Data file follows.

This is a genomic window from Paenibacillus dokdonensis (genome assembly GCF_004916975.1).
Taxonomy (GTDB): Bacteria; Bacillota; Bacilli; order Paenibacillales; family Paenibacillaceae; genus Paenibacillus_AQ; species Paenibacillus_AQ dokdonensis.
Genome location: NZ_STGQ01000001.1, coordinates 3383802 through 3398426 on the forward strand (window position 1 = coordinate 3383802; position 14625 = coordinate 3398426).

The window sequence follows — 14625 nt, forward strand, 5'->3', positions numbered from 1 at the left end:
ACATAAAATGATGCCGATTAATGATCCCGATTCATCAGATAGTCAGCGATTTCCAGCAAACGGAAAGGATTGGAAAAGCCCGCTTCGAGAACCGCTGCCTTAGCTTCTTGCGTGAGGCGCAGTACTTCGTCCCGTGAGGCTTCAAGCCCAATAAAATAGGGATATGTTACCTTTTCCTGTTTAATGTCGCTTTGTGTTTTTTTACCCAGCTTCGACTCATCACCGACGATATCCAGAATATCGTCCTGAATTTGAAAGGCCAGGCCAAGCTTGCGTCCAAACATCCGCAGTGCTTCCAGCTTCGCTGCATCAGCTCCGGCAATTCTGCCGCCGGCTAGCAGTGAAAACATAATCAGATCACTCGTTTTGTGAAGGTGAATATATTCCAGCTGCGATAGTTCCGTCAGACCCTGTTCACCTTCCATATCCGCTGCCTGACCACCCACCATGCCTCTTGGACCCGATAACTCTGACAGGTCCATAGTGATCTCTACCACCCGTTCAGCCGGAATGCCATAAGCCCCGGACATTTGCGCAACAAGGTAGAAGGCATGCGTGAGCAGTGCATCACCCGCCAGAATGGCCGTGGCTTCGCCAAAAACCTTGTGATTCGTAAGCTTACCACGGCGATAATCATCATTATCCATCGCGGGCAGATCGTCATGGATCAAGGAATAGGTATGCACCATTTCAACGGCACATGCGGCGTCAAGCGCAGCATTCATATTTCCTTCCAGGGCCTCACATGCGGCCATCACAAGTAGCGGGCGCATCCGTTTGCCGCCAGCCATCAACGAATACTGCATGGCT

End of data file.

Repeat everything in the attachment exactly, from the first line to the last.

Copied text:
This is a genomic window from Paenibacillus dokdonensis (genome assembly GCF_004916975.1).
Taxonomy (GTDB): Bacteria; Bacillota; Bacilli; order Paenibacillales; family Paenibacillaceae; genus Paenibacillus_AQ; species Paenibacillus_AQ dokdonensis.
Genome location: NZ_STGQ01000001.1, coordinates 3383802 through 3398426 on the forward strand (window position 1 = coordinate 3383802; position 14625 = coordinate 3398426).

The window sequence follows — 14625 nt, forward strand, 5'->3', positions numbered from 1 at the left end:
ACATAAAATGATGCCGATTAATGATCCCGATTCATCAGATAGTCAGCGATTTCCAGCAAACGGAAAGGATTGGAAAAGCCCGCTTCGAGAACCGCTGCCTTAGCTTCTTGCGTGAGGCGCAGTACTTCGTCCCGTGAGGCTTCAAGCCCAATAAAATAGGGATATGTTACCTTTTCCTGTTTAATGTCGCTTTGTGTTTTTTTACCCAGCTTCGACTCATCACCGACGATATCCAGAATATCGTCCTGAATTTGAAAGGCCAGGCCAAGCTTGCGTCCAAACATCCGCAGTGCTTCCAGCTTCGCTGCATCAGCTCCGGCAATTCTGCCGCCGGCTAGCAGTGAAAACATAATCAGATCACTCGTTTTGTGAAGGTGAATATATTCCAGCTGCGATAGTTCCGTCAGACCCTGTTCACCTTCCATATCCGCTGCCTGACCACCCACCATGCCTCTTGGACCCGATAACTCTGACAGGTCCATAGTGATCTCTACCACCCGTTCAGCCGGAATGCCATAAGCCCCGGACATTTGCGCAACAAGGTAGAAGGCATGCGTGAGCAGTGCATCACCCGCCAGAATGGCCGTGGCTTCGCCAAAAACCTTGTGATTCGTAAGCTTACCACGGCGATAATCATCATTATCCATCGCGGGCAGATCGTCATGGATCAAGGAATAGGTATGCACCATTTCAACGGCACATGCGGCGTCAAGCGCAGCATTCATATTTCCTTCCAGGGCCTCACATGCGGCCATCACAAGTAGCGGGCGCATCCGTTTGCCGCCAGCCATCAACGAATACTGCATGGCT